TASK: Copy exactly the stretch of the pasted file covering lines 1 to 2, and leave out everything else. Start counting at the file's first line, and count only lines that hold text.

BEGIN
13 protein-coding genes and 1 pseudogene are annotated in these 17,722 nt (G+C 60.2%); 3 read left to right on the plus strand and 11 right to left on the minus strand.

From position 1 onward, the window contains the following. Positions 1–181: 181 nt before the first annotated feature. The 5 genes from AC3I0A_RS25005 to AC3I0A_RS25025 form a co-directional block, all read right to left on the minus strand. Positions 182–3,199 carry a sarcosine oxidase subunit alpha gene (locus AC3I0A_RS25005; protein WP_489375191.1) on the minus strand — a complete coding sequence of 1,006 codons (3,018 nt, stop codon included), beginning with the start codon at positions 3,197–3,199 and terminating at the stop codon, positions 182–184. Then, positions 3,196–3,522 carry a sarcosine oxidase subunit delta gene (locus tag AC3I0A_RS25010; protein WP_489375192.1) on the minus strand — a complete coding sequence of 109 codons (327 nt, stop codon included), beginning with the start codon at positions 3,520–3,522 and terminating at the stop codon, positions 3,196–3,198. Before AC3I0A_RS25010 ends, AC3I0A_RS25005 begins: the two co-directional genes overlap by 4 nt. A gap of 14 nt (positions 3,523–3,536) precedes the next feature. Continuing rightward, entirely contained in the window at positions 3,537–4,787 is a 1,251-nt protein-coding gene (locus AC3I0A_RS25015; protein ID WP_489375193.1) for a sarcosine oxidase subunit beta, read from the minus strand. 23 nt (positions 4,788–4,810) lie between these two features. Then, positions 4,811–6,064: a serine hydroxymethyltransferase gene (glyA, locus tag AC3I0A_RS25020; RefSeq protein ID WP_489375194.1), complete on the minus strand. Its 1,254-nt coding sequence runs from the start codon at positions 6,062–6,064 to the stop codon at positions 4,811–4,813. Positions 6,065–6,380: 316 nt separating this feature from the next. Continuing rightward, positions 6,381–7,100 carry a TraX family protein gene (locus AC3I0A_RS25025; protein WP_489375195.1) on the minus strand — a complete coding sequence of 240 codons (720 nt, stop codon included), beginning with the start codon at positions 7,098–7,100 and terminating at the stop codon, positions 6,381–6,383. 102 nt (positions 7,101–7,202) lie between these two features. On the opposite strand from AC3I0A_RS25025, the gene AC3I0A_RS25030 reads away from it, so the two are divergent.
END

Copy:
13 protein-coding genes and 1 pseudogene are annotated in these 17,722 nt (G+C 60.2%); 3 read left to right on the plus strand and 11 right to left on the minus strand.

From position 1 onward, the window contains the following. Positions 1–181: 181 nt before the first annotated feature. The 5 genes from AC3I0A_RS25005 to AC3I0A_RS25025 form a co-directional block, all read right to left on the minus strand. Positions 182–3,199 carry a sarcosine oxidase subunit alpha gene (locus AC3I0A_RS25005; protein WP_489375191.1) on the minus strand — a complete coding sequence of 1,006 codons (3,018 nt, stop codon included), beginning with the start codon at positions 3,197–3,199 and terminating at the stop codon, positions 182–184. Then, positions 3,196–3,522 carry a sarcosine oxidase subunit delta gene (locus tag AC3I0A_RS25010; protein WP_489375192.1) on the minus strand — a complete coding sequence of 109 codons (327 nt, stop codon included), beginning with the start codon at positions 3,520–3,522 and terminating at the stop codon, positions 3,196–3,198. Before AC3I0A_RS25010 ends, AC3I0A_RS25005 begins: the two co-directional genes overlap by 4 nt. A gap of 14 nt (positions 3,523–3,536) precedes the next feature. Continuing rightward, entirely contained in the window at positions 3,537–4,787 is a 1,251-nt protein-coding gene (locus AC3I0A_RS25015; protein ID WP_489375193.1) for a sarcosine oxidase subunit beta, read from the minus strand. 23 nt (positions 4,788–4,810) lie between these two features. Then, positions 4,811–6,064: a serine hydroxymethyltransferase gene (glyA, locus tag AC3I0A_RS25020; RefSeq protein ID WP_489375194.1), complete on the minus strand. Its 1,254-nt coding sequence runs from the start codon at positions 6,062–6,064 to the stop codon at positions 4,811–4,813. Positions 6,065–6,380: 316 nt separating this feature from the next. Continuing rightward, positions 6,381–7,100 carry a TraX family protein gene (locus AC3I0A_RS25025; protein WP_489375195.1) on the minus strand — a complete coding sequence of 240 codons (720 nt, stop codon included), beginning with the start codon at positions 7,098–7,100 and terminating at the stop codon, positions 6,381–6,383. 102 nt (positions 7,101–7,202) lie between these two features. On the opposite strand from AC3I0A_RS25025, the gene AC3I0A_RS25030 reads away from it, so the two are divergent.